It’s not that smaller stocks are in the red this year. As measured by the S&P MidCap 400 and the S&P SmallCap 600 indexes, smaller equities are in the green. But they’re also being trounced by the large-cap S&P 500. The S&P 500 has been less turbulent than mid- and small-cap indexes. So it’s understandable why some investors steered clear of small stocks and funds this year. That has proven to be the proper course of action in 2023. But the landscape could change next year. That could potentially bring ETFs such as the VanEck Morningstar SMID Moat ETF (SMOT) into the limelight.
In what’s been a trying environment for smaller stocks, SMOT is performing admirably, posting a 6% year-to-date gain as of Nov. 24. To the ETF’s credit, it’s established some momentum in recent weeks, surging 9.35% for the month ending Nov. 24. That could be the foundation of more upside as 2024 looms.
Valuations Could Favor SMOT ETF
SMOT follows the Morningstar US Small-Mid Cap Moat Focus Index. As the name of that index implies, it is home to both small- and midcap stocks. These days, that could be an attractive mix, because valuations on smaller stocks are extremely depressed.
“To put this valuation opportunity into perspective, as of October 31, 2023, mid-caps were trading at 12.9 times earnings, well below their long-term 20-year average of 18.3 times,” noted Coulter Regal, VanEck product manager. “In contrast, large-caps were trading at 19.1 times earnings, well above their 20-year average of 17.5 times earnings. Based on those numbers, mid-caps are trading at nearly a 30% discount to their long-term average and an even greater relative discount to where large caps sit today. This presents a valuation opportunity not seen in over 20 years.”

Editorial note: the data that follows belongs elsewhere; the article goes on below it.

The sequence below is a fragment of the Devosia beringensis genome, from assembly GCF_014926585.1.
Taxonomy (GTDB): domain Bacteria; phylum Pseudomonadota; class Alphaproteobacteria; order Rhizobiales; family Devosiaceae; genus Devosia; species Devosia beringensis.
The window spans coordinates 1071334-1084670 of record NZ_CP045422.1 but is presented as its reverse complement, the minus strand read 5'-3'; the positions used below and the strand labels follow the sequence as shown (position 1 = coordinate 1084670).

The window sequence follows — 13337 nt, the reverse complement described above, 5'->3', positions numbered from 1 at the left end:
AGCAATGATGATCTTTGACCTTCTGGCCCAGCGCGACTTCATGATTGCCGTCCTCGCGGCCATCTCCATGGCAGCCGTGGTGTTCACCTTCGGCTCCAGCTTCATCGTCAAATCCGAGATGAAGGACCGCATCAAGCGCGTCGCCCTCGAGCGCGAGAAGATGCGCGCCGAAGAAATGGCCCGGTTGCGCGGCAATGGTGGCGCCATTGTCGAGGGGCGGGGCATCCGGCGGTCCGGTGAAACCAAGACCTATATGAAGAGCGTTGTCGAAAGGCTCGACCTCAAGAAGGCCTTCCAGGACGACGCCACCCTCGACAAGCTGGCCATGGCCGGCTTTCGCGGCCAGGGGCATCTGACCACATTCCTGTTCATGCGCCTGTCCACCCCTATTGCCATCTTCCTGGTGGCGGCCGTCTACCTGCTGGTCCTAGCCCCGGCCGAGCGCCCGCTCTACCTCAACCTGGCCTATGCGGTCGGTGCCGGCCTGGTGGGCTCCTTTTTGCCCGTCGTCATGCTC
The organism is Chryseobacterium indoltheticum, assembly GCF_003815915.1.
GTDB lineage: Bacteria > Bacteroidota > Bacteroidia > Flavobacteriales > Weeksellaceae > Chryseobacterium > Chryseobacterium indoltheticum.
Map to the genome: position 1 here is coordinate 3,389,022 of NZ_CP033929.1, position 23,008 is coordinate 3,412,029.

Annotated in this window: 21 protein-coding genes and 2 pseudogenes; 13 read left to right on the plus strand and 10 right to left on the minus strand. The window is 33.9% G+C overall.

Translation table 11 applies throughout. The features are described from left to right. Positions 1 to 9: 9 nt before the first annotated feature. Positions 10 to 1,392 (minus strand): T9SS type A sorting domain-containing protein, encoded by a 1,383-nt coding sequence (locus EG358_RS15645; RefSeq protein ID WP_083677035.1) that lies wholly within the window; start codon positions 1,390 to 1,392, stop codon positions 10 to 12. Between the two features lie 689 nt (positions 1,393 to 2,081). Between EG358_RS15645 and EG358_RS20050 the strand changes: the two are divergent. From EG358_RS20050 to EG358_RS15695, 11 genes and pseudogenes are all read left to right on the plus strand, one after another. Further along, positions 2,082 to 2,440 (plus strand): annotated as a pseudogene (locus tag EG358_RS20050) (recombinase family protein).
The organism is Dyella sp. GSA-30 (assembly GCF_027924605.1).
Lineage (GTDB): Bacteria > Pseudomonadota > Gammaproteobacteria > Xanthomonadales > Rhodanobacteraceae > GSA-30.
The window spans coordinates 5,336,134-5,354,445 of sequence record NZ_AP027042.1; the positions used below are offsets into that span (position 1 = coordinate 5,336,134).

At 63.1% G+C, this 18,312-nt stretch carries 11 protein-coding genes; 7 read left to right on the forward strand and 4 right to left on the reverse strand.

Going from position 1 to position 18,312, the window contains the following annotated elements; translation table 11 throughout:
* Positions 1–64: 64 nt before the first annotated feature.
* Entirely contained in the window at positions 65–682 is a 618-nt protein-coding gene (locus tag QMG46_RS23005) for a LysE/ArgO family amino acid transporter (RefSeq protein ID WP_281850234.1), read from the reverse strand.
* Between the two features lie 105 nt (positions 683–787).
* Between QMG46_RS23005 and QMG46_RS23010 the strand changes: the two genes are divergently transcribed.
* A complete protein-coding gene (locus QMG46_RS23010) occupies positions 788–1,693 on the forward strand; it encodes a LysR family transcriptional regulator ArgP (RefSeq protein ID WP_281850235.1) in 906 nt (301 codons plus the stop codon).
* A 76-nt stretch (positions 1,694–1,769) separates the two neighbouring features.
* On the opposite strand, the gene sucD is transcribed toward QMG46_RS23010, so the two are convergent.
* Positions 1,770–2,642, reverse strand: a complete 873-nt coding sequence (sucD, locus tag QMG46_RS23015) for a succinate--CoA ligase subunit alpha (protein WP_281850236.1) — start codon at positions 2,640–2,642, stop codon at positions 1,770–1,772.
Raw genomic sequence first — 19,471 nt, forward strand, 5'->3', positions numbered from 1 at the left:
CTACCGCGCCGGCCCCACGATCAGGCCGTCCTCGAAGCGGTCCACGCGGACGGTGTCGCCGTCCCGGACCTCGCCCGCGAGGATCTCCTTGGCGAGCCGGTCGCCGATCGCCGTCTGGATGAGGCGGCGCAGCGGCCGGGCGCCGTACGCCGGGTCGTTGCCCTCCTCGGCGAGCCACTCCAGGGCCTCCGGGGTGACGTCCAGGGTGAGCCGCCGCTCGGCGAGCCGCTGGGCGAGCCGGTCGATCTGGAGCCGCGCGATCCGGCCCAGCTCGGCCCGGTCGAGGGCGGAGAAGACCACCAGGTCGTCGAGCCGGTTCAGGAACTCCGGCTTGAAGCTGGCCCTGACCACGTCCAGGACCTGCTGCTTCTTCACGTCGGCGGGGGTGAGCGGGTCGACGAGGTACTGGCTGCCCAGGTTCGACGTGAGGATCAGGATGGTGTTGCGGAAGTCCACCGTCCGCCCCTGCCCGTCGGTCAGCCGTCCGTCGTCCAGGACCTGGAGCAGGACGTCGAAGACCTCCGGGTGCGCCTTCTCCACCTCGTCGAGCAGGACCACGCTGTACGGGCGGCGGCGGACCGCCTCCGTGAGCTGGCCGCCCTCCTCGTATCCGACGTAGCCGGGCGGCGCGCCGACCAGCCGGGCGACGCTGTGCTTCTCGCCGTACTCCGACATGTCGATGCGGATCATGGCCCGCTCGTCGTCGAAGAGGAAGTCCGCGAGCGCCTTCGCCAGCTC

The weight average market capitalization of SMOT holdings was $15.1 billion at the end of October, indicating the ETF tilts more toward larger midcap and smaller large-cap fare. For investors considering the ETF, that trait is relevant because it highlights midcap advantages as well as the utility of paring mid- and small-cap stocks together under one umbrella.
“Mid-cap stocks have delivered higher returns than large-cap stocks over the past two decades, a testament to their potential for business growth and scalability,” concluded Regal. “Concurrently, they have exhibited lower volatility than small-caps, reflecting a greater level of stability due to more developed business models. The inclusion of mid-cap stocks in an investment portfolio can be a strategic decision. When combined with small-caps, mid-caps can provide balance, enhancing the potential for return within a portfolio while simultaneously helping temper volatility.”
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